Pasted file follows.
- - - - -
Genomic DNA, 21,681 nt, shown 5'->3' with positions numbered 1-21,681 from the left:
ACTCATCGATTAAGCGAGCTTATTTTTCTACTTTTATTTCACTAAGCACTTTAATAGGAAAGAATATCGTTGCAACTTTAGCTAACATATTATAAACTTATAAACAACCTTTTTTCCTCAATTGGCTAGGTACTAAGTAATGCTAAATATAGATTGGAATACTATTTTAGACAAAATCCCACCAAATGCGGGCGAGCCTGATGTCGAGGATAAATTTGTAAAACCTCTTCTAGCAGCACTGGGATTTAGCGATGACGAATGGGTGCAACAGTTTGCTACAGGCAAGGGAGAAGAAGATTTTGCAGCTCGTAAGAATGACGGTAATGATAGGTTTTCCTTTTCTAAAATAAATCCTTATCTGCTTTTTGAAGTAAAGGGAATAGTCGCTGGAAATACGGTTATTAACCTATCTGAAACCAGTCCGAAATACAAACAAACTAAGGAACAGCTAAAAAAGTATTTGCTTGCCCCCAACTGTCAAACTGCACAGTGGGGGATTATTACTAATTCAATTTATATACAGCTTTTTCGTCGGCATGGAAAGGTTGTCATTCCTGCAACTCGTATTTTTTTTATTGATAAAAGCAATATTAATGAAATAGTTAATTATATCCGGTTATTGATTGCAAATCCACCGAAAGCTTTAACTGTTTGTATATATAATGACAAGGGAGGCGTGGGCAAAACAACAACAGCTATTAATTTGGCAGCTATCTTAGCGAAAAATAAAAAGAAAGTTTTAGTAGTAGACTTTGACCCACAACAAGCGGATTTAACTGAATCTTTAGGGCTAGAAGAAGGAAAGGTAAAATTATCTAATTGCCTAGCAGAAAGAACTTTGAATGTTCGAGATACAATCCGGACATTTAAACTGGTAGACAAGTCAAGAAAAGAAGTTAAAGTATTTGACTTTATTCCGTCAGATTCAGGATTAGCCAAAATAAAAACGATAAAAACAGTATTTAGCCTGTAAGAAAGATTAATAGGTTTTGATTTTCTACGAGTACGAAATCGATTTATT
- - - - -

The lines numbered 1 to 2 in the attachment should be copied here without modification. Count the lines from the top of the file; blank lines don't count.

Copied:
Genomic DNA, 21,681 nt, shown 5'->3' with positions numbered 1-21,681 from the left:
ACTCATCGATTAAGCGAGCTTATTTTTCTACTTTTATTTCACTAAGCACTTTAATAGGAAAGAATATCGTTGCAACTTTAGCTAACATATTATAAACTTATAAACAACCTTTTTTCCTCAATTGGCTAGGTACTAAGTAATGCTAAATATAGATTGGAATACTATTTTAGACAAAATCCCACCAAATGCGGGCGAGCCTGATGTCGAGGATAAATTTGTAAAACCTCTTCTAGCAGCACTGGGATTTAGCGATGACGAATGGGTGCAACAGTTTGCTACAGGCAAGGGAGAAGAAGATTTTGCAGCTCGTAAGAATGACGGTAATGATAGGTTTTCCTTTTCTAAAATAAATCCTTATCTGCTTTTTGAAGTAAAGGGAATAGTCGCTGGAAATACGGTTATTAACCTATCTGAAACCAGTCCGAAATACAAACAAACTAAGGAACAGCTAAAAAAGTATTTGCTTGCCCCCAACTGTCAAACTGCACAGTGGGGGATTATTACTAATTCAATTTATATACAGCTTTTTCGTCGGCATGGAAAGGTTGTCATTCCTGCAACTCGTATTTTTTTTATTGATAAAAGCAATATTAATGAAATAGTTAATTATATCCGGTTATTGATTGCAAATCCACCGAAAGCTTTAACTGTTTGTATATATAATGACAAGGGAGGCGTGGGCAAAACAACAACAGCTATTAATTTGGCAGCTATCTTAGCGAAAAATAAAAAGAAAGTTTTAGTAGTAGACTTTGACCCACAACAAGCGGATTTAACTGAATCTTTAGGGCTAGAAGAAGGAAAGGTAAAATTATCTAATTGCCTAGCAGAAAGAACTTTGAATGTTCGAGATACAATCCGGACATTTAAACTGGTAGACAAGTCAAGAAAAGAAGTTAAAGTATTTGACTTTATTCCGTCAGATTCAGGATTAGCCAAAATAAAAACGATAAAAACAGTATTTAGCCTGTAAGAAAGATTAATAGGTTTTGATTTTCTACGAGTACGAAATCGATTTATT